Justice and Faith

Marjane struggles with religious identity throughout the book. “At the age of six I was already sure I was the last prophet (pg. 6).” When she told her teacher she wanted to be a prophet, people thought it was strange. When her parents asked her again what she wanted to be when she grows up, she said she would be a doctor, and her parents’ thought that was fine. Being a doctor is more of a normal response that children would say. Her innocence with her religious identity is that God has the power to bring justice to the world and spread love. The way she depicts God as a loving grandfather figure who is there with her every night. But as she starts learning more about the revolution and the horrible things that is happening in her society she starts taking a more serious, political view and slowly started to lose the sight of God. Some examples: when she wants to be apart of the revolution and go protest; ideas of justice and punishment as seen with the scene about Ramin and the nails; or the ideas of torture when she talked to her friends. When her uncle was imprison and killed, she becomes really angry and tells God to leave; it was the first time some really close to her is harm. She wrestles with her religious identity with the ideas of justice in this time of in society. During traumatic events sometimes you wonder where was God in all of this, was this apart of God’s plan, why did bad things had to happen to those who are innocence, etc. Traumatic events can really make you question what you believe in, your values, and your faith to a point where you might turn away from religion.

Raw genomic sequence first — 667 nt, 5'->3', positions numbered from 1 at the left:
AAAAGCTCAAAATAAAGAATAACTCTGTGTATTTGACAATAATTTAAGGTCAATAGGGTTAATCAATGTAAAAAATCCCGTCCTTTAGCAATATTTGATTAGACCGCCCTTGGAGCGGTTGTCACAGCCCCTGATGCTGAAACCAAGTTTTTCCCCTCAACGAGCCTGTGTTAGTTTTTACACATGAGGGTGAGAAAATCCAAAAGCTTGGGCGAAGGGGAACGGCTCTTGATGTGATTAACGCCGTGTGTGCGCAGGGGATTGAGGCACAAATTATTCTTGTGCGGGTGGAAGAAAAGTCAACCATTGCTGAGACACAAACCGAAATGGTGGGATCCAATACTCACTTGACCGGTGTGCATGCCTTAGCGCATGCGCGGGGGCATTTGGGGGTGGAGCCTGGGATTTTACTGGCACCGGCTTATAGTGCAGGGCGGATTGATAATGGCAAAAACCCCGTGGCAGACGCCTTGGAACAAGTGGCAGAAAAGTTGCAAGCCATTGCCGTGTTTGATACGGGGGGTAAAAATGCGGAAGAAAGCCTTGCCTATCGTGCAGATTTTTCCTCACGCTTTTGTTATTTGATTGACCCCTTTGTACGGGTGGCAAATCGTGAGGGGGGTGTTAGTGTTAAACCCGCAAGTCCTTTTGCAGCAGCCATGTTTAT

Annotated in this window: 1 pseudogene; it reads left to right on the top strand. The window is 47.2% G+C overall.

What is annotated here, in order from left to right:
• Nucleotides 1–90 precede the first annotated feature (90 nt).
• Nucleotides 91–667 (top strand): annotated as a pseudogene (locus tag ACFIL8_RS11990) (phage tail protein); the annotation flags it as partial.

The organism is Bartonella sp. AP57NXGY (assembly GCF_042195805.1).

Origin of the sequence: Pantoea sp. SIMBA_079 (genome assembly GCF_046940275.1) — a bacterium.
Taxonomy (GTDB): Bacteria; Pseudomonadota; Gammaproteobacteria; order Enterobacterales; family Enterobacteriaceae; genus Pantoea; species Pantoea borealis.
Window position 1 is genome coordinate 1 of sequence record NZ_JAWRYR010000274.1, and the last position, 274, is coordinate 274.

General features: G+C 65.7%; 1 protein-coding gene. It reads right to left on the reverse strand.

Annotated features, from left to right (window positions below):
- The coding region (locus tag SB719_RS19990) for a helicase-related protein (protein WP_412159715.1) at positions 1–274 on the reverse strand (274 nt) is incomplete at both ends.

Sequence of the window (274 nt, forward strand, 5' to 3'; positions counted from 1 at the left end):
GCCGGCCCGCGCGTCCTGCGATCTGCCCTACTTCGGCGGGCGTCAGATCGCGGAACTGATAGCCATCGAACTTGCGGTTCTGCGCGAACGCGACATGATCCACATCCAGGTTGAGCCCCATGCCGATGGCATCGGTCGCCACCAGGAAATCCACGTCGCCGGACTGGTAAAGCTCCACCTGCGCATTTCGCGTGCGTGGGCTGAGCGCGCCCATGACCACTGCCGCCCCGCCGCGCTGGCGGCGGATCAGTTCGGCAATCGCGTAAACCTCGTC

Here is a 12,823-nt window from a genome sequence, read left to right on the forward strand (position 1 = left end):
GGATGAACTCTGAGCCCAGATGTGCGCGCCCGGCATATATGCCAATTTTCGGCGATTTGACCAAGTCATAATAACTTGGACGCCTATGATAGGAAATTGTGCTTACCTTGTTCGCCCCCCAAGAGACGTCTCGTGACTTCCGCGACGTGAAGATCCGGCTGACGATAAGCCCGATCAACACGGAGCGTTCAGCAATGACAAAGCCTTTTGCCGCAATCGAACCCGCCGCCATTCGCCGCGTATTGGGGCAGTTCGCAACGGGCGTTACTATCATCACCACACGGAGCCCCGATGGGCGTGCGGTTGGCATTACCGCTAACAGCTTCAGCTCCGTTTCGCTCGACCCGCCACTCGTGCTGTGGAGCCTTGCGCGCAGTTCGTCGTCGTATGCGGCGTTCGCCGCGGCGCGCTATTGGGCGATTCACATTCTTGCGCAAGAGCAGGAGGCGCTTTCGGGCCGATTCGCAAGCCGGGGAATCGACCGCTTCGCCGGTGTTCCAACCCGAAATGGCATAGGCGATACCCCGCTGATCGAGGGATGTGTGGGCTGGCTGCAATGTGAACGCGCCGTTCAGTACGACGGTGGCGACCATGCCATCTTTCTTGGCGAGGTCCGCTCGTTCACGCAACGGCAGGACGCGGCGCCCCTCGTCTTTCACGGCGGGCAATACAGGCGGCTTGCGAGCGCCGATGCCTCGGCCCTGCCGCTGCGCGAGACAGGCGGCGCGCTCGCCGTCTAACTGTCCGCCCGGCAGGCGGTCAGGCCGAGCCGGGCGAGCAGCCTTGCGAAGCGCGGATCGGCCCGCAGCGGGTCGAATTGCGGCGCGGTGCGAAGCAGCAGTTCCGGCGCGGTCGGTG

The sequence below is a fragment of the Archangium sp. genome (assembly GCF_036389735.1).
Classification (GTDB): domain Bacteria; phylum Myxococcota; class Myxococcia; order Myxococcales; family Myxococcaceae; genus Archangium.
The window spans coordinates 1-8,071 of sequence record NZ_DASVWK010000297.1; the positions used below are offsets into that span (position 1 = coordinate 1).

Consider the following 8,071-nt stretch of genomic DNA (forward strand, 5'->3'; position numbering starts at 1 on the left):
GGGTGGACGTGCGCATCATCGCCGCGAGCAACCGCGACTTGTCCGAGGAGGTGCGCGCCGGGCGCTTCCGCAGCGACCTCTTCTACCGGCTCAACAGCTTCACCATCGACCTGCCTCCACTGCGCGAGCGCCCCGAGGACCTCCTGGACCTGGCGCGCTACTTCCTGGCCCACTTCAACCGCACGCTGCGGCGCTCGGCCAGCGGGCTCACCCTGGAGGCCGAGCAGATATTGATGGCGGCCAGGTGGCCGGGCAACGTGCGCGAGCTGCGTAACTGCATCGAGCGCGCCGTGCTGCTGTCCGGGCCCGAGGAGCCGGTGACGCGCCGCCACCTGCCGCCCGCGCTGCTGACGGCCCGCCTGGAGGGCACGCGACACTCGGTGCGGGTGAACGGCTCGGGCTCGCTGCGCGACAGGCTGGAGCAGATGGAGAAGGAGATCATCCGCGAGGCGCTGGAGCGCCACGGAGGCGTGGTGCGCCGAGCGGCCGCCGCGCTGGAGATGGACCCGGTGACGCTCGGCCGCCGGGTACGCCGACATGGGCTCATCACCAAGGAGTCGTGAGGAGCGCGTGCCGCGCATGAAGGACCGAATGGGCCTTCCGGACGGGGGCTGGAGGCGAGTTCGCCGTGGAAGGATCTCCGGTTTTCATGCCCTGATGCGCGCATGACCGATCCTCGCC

Iran is having parliamentary elections schedule for February 26; the Iranian vetting committee reversed a decision to disqualify more than 1,500 candidates who had registered to run. It is currently unclear who is running for seats, especially in the capital, Tehran, due to the absence of strong political parties. “An election official told the state news media that the decisions were reversed after a new review of the candidates’ qualifications and backgrounds. In Iran, all candidates must prove they fully support the Islamic republic and are devout Muslims.” I thought this quote was interesting because how do you prove your devotion to Islam. There is no way in checking if you are a devout Muslim and anyone can say they are. To question one’s religious identity with politics is very difficult and it is a similar struggle for Marjane in Persepolis.

Leave a Reply

Your email address will not be published. Required fields are marked *